EC Paediatrics

Research Article Volume 12 Issue 4 - 2023

Serum Sphingomyelin Levels in Patients with HIV Infection

Fred Chasalow1,2*

1Chief Scientist, IOMA LLC, Belmont, CA, USA
2Visiting Professor, Department of Laboratory Medicine, VA Medical Center, San Francisco, CA, USA

*Corresponding Author: Fred Chasalow, Chief Scientist, IOMA LLC, Belmont and Visiting Professor, Department of Laboratory Medicine, VA Medical Center, San Francisco, CA, USA.
Received: March 17, 2023; Published: March 31, 2023

We report a simple LC-MS method to measure serum sphingomyelin levels. In brief, we observed that sphingomyelin levels in serum are less variable than are levels of thyroxine. There was no evidence for circhoral variation and levels were not altered after a meal of sphingomyelin-rich foods, including eggs, cheese or pizza. In adults, within 2 days of HIV infection, serum levels of sphingomyelin were not within the normal range. When (if) patients developed HIV-specific antibodies, sphingomyelin levels were restored. Ultimately, when the virus ‘escaped’ from the antibody, sphingomyelin dropped again. In infants at birth, low levels of sphingomyelin predicted which infants of HIV- infected mothers would later develop infection. Sphingomyelin levels were normal in those children with HIV- infection who benefited from AZT therapy but levels did not return to normal in children that did not benefit. In summary, changes in sphingomyelin levels might be a useful marker to evaluate HIV disease status in children. We propose that one of the first biochemical events after HIV infection is stimulation of sphingomyelinase and release of ceramides. One of the ceramides might be an apoptotic factor for CD4 cells.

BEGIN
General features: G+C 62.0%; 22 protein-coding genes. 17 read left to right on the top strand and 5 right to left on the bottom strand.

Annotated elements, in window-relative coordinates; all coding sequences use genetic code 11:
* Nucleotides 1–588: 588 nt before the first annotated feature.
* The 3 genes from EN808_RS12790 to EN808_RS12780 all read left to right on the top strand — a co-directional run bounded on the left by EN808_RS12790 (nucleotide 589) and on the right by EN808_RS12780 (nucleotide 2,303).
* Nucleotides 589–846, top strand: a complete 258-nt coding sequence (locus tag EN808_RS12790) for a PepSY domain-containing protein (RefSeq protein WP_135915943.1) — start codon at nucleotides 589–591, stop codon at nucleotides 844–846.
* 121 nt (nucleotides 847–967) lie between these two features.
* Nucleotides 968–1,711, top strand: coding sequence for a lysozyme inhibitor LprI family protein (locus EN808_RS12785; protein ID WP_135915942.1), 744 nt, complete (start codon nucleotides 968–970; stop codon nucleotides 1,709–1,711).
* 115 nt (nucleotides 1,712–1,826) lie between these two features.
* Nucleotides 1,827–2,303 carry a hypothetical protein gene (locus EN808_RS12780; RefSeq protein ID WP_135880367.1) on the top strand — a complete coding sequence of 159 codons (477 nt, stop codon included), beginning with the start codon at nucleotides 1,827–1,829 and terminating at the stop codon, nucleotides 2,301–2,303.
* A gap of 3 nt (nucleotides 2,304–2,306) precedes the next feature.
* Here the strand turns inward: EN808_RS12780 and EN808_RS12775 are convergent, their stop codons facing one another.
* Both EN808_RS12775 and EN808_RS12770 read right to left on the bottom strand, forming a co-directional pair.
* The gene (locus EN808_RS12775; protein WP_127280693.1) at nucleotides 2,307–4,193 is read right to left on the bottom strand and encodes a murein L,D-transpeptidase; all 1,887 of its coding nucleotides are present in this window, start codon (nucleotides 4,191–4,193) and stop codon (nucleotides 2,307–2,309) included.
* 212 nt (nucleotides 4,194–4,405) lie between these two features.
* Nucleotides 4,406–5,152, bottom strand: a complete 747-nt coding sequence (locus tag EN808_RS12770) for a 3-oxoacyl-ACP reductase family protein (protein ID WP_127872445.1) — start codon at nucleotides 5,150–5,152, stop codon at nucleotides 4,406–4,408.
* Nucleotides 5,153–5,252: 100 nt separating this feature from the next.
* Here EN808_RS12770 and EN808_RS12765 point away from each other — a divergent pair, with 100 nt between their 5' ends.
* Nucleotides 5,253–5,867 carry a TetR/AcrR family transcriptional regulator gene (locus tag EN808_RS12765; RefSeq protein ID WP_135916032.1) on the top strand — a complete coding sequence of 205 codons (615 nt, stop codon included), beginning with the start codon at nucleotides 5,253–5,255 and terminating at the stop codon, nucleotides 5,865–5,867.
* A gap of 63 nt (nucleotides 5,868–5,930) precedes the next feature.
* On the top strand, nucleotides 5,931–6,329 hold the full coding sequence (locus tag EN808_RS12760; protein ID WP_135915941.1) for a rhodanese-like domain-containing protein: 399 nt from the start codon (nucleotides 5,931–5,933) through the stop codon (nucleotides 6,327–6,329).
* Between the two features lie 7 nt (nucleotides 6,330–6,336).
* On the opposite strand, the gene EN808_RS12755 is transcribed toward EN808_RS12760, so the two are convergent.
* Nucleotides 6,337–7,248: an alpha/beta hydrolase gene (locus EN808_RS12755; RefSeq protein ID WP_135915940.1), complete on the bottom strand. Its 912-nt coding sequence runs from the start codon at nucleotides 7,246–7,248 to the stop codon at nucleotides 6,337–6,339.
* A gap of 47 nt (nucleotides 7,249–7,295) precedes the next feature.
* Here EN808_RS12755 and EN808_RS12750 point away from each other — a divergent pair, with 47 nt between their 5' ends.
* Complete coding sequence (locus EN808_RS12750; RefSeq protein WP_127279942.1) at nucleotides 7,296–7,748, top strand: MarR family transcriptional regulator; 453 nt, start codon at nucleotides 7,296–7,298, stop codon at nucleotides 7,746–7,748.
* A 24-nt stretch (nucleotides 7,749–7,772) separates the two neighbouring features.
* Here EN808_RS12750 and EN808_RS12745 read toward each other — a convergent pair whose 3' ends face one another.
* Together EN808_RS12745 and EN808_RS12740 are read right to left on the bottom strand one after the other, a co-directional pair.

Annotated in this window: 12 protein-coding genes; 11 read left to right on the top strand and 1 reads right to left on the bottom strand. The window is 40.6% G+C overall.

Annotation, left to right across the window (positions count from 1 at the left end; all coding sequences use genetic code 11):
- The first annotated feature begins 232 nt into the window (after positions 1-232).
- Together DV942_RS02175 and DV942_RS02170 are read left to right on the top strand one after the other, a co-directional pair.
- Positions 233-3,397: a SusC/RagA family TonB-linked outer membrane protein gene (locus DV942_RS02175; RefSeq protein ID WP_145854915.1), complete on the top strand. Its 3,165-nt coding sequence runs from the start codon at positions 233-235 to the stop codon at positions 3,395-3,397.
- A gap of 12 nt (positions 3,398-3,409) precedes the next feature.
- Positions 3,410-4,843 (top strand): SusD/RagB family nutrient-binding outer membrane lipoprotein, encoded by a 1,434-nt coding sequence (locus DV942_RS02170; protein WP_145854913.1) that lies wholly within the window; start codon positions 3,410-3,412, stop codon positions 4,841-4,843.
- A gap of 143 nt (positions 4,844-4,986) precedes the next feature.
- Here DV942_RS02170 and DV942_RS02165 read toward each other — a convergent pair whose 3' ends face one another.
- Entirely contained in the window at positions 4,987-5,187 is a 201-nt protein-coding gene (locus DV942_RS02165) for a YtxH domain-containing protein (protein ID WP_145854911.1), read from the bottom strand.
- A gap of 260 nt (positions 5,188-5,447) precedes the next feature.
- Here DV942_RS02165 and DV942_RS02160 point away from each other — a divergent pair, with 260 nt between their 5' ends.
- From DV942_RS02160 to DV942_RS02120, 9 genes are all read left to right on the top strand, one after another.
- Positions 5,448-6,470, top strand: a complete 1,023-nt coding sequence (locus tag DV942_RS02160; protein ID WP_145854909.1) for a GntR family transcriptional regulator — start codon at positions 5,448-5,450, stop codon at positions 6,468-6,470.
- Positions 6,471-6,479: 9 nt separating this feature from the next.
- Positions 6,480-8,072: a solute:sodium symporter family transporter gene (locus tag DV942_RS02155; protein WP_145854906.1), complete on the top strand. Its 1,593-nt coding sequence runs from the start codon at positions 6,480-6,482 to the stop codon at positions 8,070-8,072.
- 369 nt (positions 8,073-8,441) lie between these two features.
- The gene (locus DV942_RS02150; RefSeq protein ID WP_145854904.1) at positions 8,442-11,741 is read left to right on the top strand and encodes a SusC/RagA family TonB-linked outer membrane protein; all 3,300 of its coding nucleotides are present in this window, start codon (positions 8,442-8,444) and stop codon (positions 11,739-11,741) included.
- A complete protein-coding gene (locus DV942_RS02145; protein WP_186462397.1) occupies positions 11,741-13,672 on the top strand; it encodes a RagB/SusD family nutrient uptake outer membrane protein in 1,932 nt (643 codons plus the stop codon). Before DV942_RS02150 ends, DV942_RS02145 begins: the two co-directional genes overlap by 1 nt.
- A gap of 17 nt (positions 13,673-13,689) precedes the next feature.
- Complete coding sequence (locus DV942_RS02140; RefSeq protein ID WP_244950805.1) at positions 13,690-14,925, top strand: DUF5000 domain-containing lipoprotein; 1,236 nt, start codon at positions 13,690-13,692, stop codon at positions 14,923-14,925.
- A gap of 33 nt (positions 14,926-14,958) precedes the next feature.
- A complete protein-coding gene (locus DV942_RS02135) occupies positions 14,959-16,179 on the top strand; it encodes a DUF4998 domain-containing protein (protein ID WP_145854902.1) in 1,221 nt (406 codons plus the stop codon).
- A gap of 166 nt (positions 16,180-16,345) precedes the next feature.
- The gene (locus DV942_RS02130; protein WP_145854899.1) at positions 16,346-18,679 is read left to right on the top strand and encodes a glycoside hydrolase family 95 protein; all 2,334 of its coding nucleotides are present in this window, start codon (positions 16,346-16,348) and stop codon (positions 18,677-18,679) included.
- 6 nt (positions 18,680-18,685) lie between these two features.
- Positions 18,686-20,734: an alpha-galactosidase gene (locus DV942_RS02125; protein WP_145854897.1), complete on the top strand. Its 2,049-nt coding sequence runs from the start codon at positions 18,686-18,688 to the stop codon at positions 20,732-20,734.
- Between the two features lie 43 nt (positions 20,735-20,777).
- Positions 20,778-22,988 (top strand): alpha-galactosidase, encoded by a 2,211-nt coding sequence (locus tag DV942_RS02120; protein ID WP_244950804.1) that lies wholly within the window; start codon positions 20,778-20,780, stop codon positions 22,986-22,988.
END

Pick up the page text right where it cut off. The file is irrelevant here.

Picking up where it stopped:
Keywords: Sphingomyelin; Sphingosine-Phosphocholine; Ceramide; HIV; HTLV; Covid-19

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Fred Chasalow. Serum Sphingomyelin Levels in Patients with HIV Infection. EC Paediatrics 12.4 (2023): 76-84.